The management of psychosis often involves an early intervention team, a team that deals with the first episodes of psychosis. These early intervention teams focus younger age groups of between 14 and 35 years, who are experiencing psychosis for the first time.
The team helps individuals affected by mental illness to get assessed and treated with medication or other psychological treatment. Early intervention teams also offer social, occupational, and educational support to young individuals and their families.
Early intervention is a new approach to managing psychosis that aims to reform the mental health services, particularly in the UK. It is a recent concept that has emerged as a result of research showing that the longer psychosis is left untreated, the more disabling the outcomes of the condition. People are thought to have a significantly improved chance of recovery if they are treated during the first three to five years of the condition, which some consider to be the critical period.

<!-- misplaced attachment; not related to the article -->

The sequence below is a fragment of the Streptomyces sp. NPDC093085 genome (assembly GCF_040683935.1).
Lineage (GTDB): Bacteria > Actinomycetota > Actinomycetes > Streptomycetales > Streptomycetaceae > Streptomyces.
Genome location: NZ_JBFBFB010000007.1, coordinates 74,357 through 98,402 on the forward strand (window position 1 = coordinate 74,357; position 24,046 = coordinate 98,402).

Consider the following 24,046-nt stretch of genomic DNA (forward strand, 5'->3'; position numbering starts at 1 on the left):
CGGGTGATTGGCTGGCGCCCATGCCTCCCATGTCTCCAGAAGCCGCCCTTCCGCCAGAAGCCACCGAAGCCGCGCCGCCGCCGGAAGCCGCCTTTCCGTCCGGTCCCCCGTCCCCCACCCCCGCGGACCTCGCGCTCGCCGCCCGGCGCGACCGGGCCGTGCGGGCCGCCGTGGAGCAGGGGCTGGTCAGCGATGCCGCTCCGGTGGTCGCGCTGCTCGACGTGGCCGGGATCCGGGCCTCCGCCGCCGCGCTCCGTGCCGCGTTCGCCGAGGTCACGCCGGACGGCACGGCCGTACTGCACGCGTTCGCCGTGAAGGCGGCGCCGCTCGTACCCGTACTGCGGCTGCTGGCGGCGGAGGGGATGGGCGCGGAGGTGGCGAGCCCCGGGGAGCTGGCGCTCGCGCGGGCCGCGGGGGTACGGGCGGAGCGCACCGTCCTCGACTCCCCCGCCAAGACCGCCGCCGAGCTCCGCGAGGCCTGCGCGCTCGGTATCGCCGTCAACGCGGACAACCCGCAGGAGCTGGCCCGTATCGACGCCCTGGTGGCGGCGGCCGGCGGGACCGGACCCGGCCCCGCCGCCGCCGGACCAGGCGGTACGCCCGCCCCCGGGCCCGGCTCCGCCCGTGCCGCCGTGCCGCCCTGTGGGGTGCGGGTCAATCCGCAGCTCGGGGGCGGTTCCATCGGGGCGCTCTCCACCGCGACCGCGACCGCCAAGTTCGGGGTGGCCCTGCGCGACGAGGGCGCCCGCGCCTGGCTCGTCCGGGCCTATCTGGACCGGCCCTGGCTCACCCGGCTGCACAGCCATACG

Early intervention is a multi-disciplinary approach. This means it involves specialists from more than one field such as psychiatrists, psychologists, counsellors, support staff, and social workers.
The early phases of psychosis are also referred to as the cursory phases or prodromal stages of psychosis. Studies have revealed that the use of cognitive behavioral therapy during these critical periods could be effective. This early phase of psychosis is also referred to as an "at risk mental state," as the risk of serious adverse physical, social or legal outcomes is highest during this phase when individuals are particularly vulnerable to premature death, disability, reduced chance of recovery, loss of employment, poverty, homelessness, and malnutrition.
Early intervention teams aim to ensure that therapy is:
- Timely - timing of the intervention is critical for success
- Comprehensive - comprehensive therapy is provided by a team of specialists
- Follows best practice - management is based on best practice guidelines